10 Fruits & Veg to Grow for Beginners

10 Fruits & Veg to Grow for Beginners

So many of us want to grow our own fruits and vegetables. Yet so many of us struggle to find the time, energy and knowledge to grow our own veggies. Whether it’s an issue with space (like those who don’t have a garden to use) or hurdles with time. We’ve put together a simple and easy-to-digest (heh) guide on the best plants to grow at home for beginners.

#1 Grow Green Onions at Home

Next time you get yourself some green onions – better known as spring onions – be sure to only chop them up to an inch above the roots. You can still use the rest for your current recipe, but the last part can be regrown. Take this last inch and pop in a glass of water (not so deep that you drown the poor thing). Keep the bulb and roots in the window, so they have easy access to sunlight – and voila! You have unlimited spring onions.

#2 Celery

Similar to spring onions, you can use the rest of the celery. But only chop up to about 1.5 inches above the root end. Then pop the base in a shallow bowl or glass of water. You can add four toothpicks into the celery end, which will keep the base from touching the bottom of your glass or bowl. However, these aren’t necessary – just handy to stave off mould and/or overwatering.

Grow your own with scraps
Photo by Polina Tankilevitch from Pexels

It’ll take about a week for the new sprouts to emerge, going from the centre outwards. You might notice a couple of the stalks going brown around the outer parts. Don’t fret! This is normal, but can quickly turn to rot if they aren’t cared for. If you do notice these, replant your celery in some soil and enjoy the growth!

#3 Grow Your Own Lettuce

This one follows the same basic principles as the last two. Chop up your lettuce, but leave 1.5 inches above the base. Then place it in a shallow dish and watch it grow! It’ll take about 10-12 days, and you’ll need to change the water every one or two days, to avoid a soggy, mouldy head of lettuce. It won’t become as big as it once was – but enough to make a decent buttie out of.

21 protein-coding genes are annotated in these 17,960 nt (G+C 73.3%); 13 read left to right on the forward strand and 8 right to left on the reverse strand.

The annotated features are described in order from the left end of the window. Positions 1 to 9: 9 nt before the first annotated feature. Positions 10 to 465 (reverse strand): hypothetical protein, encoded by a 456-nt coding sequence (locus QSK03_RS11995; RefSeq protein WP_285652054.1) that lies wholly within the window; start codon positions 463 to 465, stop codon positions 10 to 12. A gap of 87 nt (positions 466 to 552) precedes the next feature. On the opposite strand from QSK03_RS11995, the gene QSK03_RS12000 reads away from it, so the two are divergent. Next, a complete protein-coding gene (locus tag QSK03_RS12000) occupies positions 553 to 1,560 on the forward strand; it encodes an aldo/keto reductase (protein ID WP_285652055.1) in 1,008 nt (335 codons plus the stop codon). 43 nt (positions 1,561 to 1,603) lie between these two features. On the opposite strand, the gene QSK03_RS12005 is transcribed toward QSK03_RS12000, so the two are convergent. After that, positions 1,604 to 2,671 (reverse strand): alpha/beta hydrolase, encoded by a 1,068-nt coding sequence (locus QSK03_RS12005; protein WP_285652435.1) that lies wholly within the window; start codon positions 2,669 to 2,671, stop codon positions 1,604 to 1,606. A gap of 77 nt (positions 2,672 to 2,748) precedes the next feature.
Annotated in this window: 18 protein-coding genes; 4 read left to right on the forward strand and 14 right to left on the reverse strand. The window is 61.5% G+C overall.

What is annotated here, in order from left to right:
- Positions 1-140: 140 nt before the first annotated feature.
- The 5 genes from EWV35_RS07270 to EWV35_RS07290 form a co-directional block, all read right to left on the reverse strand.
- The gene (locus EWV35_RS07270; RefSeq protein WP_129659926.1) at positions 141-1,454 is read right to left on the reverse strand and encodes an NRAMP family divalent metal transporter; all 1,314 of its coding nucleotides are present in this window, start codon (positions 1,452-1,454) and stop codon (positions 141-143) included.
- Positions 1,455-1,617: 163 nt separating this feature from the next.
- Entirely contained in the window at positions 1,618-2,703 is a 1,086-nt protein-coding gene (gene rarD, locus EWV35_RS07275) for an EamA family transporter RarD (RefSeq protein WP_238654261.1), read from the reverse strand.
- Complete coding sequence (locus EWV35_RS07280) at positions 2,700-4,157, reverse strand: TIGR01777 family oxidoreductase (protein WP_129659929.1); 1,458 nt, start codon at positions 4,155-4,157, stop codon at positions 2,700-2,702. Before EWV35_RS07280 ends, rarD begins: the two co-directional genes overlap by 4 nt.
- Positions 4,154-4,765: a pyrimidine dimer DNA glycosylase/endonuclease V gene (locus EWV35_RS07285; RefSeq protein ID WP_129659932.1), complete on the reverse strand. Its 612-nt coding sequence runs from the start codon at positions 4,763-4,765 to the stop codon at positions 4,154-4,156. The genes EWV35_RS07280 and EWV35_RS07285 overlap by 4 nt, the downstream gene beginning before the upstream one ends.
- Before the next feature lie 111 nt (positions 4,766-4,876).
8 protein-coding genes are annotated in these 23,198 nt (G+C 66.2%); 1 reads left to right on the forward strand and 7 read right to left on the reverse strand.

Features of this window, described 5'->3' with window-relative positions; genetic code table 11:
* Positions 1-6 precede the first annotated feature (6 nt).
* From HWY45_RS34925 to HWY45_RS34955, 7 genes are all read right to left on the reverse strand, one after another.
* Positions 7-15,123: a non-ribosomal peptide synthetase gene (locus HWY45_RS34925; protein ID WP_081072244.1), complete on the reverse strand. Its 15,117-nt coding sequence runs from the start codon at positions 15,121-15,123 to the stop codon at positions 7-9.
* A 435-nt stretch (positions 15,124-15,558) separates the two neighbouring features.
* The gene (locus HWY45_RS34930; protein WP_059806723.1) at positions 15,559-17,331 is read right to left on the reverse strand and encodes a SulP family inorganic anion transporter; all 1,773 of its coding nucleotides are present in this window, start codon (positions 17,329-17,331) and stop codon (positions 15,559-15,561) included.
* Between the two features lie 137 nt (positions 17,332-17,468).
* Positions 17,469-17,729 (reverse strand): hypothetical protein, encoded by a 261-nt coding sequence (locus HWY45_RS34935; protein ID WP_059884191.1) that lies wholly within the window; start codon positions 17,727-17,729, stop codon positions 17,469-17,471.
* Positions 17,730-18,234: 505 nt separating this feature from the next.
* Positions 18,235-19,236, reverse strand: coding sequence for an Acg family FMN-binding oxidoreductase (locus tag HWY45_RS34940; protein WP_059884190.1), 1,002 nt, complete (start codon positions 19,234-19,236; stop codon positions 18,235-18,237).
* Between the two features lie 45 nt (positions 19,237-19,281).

#4 Grow Your Own Herbs

Basil, mint and coriander can all be regrown from the sad herb pots you can buy at the supermarket. For these options, you’ll need to make sure there are around 2 to 3 inches left of the stem. Pop these in some water and wait for the roots to grow. Once the roots have become fairly pronounced, you can transfer them back to a pot with some soil. If nothing else, you can enjoy the aromas they create during growth.

#5 Potatoes and Sweet Potatoes

These are surprisingly easy to grow – but take a little longer than the other items we’ve gone through, so far. They can, however, be a pain for those without a garden, so it might be worth skipping these if you live in a flat. This is purely because they tend to spread and need a lot of space to grow fully.

All you need to do is grab some trusty toothpicks. Pop four in at right angles to each other, roughly halfway up the potato. Then pop this over a glass, so that half the potato is submerged in water. The roots should soon start to grow, at which point you’ll need to transfer this to soil.

#6 Grow Your Own Pineapple